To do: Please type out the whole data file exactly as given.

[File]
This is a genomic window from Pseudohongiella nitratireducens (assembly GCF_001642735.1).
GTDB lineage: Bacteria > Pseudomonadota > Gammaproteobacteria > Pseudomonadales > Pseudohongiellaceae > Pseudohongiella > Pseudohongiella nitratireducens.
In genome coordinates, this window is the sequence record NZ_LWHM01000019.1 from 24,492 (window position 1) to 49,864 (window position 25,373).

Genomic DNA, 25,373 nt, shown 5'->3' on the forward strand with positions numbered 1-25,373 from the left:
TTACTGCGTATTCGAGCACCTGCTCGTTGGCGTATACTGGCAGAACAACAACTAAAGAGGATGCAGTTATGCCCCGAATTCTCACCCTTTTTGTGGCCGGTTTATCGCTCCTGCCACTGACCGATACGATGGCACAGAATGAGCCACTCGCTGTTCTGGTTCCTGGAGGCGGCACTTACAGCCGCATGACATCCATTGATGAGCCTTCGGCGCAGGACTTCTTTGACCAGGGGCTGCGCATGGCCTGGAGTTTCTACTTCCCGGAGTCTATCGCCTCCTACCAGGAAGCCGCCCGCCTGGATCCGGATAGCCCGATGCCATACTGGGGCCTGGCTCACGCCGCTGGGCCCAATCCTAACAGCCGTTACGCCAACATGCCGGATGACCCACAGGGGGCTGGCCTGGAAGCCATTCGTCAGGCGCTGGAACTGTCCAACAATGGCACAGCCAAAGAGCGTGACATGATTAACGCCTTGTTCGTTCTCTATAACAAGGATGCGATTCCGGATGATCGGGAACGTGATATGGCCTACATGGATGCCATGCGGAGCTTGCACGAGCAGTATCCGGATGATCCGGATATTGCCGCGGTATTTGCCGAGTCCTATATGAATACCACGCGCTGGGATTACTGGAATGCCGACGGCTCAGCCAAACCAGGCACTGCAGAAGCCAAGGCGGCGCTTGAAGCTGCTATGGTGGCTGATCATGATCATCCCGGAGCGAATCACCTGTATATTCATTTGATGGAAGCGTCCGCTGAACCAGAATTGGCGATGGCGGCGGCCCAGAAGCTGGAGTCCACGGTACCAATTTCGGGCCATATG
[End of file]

This is a genomic window from Pseudohongiella nitratireducens (assembly GCF_001642735.1).
GTDB lineage: Bacteria > Pseudomonadota > Gammaproteobacteria > Pseudomonadales > Pseudohongiellaceae > Pseudohongiella > Pseudohongiella nitratireducens.
In genome coordinates, this window is the sequence record NZ_LWHM01000019.1 from 24,492 (window position 1) to 49,864 (window position 25,373).

Genomic DNA, 25,373 nt, shown 5'->3' on the forward strand with positions numbered 1-25,373 from the left:
TTACTGCGTATTCGAGCACCTGCTCGTTGGCGTATACTGGCAGAACAACAACTAAAGAGGATGCAGTTATGCCCCGAATTCTCACCCTTTTTGTGGCCGGTTTATCGCTCCTGCCACTGACCGATACGATGGCACAGAATGAGCCACTCGCTGTTCTGGTTCCTGGAGGCGGCACTTACAGCCGCATGACATCCATTGATGAGCCTTCGGCGCAGGACTTCTTTGACCAGGGGCTGCGCATGGCCTGGAGTTTCTACTTCCCGGAGTCTATCGCCTCCTACCAGGAAGCCGCCCGCCTGGATCCGGATAGCCCGATGCCATACTGGGGCCTGGCTCACGCCGCTGGGCCCAATCCTAACAGCCGTTACGCCAACATGCCGGATGACCCACAGGGGGCTGGCCTGGAAGCCATTCGTCAGGCGCTGGAACTGTCCAACAATGGCACAGCCAAAGAGCGTGACATGATTAACGCCTTGTTCGTTCTCTATAACAAGGATGCGATTCCGGATGATCGGGAACGTGATATGGCCTACATGGATGCCATGCGGAGCTTGCACGAGCAGTATCCGGATGATCCGGATATTGCCGCGGTATTTGCCGAGTCCTATATGAATACCACGCGCTGGGATTACTGGAATGCCGACGGCTCAGCCAAACCAGGCACTGCAGAAGCCAAGGCGGCGCTTGAAGCTGCTATGGTGGCTGATCATGATCATCCCGGAGCGAATCACCTGTATATTCATTTGATGGAAGCGTCCGCTGAACCAGAATTGGCGATGGCGGCGGCCCAGAAGCTGGAGTCCACGGTACCAATTTCGGGCCATATG